To exit or not ?
We tried to find a quick definition of what is a business exit. Most of the sources agree on the following: ‘’A business exit is a method by which a venture capitalist or business owner intends to get out of an investment that he or she has made in the past.’’
And for most of the time, the process behind a business exit is very much alike its definition: cold and unclear. Most entrepreneurs don’t bother to go through the hassle because it honestly sucks. It might work just fine, everything is done by the book and everybody sleeps better. Or it might not.
So, talking about sleep…not everybody cares ( it’s a rough cutt, but that’s the word) about the sleepless nights and the sacrifices you’ve made to build your business. It’s not just about the money and it gets frustrating. Because only you know the value of your business…but just can’t really quantify or explain it to everyone’s understanding. Or maybe you don’t know it! But for sure is more than what the buyers are willing to offer!!
So now, ‘’to exit? or not to exit?’’. It’s up to you. We don’t have the recipe of success and everybody who says it does…just doesn’t.
We would like to share with you our views on what are the precautionary measures and practices to help you avoid frustration, anger and loss of mind. You can find them listed below:
1. Research and analyze a few relevant exits from your industry.
This is a great starting point. Theory and inspirational videos are great but are far from reality. You really need to take a good look at actual successful exits. We’d also recommend you start the research with a company of similar size and find out how it all went out. Gather as much information as you need about the acquired companies to help your case, like public financial reports for the last 3-4 years – these should be available to the public for free, within a certain limit.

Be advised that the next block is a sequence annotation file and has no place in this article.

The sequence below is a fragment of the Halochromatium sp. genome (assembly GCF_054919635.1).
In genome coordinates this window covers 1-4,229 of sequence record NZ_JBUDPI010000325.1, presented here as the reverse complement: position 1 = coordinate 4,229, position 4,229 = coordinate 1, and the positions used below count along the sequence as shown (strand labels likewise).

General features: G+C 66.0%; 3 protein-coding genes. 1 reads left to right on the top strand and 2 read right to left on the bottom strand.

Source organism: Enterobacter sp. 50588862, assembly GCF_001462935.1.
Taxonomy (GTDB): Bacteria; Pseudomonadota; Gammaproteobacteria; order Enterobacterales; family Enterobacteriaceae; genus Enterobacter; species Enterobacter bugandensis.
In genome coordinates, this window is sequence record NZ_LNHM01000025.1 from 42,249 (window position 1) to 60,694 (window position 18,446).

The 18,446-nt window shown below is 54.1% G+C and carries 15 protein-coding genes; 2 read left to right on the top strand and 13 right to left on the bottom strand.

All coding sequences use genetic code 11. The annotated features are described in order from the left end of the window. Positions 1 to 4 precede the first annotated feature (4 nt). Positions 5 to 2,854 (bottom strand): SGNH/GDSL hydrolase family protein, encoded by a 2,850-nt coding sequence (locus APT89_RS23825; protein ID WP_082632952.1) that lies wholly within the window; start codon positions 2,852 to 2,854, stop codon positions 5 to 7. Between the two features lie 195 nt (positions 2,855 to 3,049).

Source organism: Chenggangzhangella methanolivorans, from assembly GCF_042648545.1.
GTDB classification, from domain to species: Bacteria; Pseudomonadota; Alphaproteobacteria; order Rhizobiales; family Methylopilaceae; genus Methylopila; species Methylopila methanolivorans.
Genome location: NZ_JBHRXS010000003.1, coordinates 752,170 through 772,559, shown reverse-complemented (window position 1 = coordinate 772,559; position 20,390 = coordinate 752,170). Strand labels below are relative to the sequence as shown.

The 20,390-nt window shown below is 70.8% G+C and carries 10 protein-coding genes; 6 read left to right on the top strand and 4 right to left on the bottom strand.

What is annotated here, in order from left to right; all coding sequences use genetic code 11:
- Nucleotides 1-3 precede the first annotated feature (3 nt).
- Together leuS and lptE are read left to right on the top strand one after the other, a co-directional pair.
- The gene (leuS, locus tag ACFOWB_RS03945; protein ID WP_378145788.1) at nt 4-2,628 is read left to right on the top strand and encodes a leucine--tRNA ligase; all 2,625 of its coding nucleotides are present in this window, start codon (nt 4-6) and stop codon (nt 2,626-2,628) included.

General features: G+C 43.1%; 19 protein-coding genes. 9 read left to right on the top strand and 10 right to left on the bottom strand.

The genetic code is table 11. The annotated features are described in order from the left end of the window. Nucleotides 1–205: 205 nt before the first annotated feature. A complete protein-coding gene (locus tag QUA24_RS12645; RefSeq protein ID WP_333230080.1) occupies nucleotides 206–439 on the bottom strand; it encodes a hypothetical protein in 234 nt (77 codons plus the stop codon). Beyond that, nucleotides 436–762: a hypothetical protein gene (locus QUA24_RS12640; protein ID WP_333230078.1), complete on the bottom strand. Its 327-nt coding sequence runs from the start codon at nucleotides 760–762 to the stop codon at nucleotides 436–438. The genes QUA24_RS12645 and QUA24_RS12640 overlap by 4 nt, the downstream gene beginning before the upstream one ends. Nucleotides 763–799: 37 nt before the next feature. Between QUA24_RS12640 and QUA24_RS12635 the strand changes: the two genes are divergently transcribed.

You should also take a look at not so successful exits. They can help you understand what to avoid .
2. Keep an eye on potential buyers.
Make a list of investors, business angels, equity funds that could be interested in your business ( this goes both ways, think of who would you like to deal with).
Start by thinking WHY would they give you their attention. Also, for every type of buyer you must have a different approach, like in sales, based on information you gather about them (what are they looking for and why).
Last but absolutely not least, check the press. Websites, social-media accounts…you name it. Get as much data as possible.
3. Think of the relationship you’d like to have with the buyer.
A sale is based on a relationship, and people buy if they trust you. Do you feel the need to befriend someone before you close the deal? Or maybe you just want to get things done as quickly as possible. Would you like to work with someone that has a more philosophical point of view on the future or with a more pragmatic person?
Think of your ‘’terms of conditions’’ because they will be read, then choose a few potential buyers from your lists and connect with them. This gets us to our last point.
4. Connect with people
This is another good starting point. To be more specific, reach people of interest from organisations of interest. Use LinkedIn, follow them on their social-media accounts, wherever they are, try to be there too. You might get to know a little bit more about them. This can be of great value when negotiating with a venture capitalist about the exit strategy.
Track down every venture capitalist you find, business angel, CEO, business analyst etc.
So, let’s make a recap:
- start by researching the market or connect with people of interest (or both, no debate here )
- keep an eye on potential buyers and make a list of them
- define your terms & conditions
… and talk to people.
Go for it, only when you feel ready. But don’t wait too long and at least plan in advance. Some venture capitalists stated that every business should have an exit plan right from the beginning.
Is it far fetched? We don’t know.
We hope that the article helped you have an overvew of the exit process. Feel free to share it with your fellow entrepreneurs.
Sources of inspiration:
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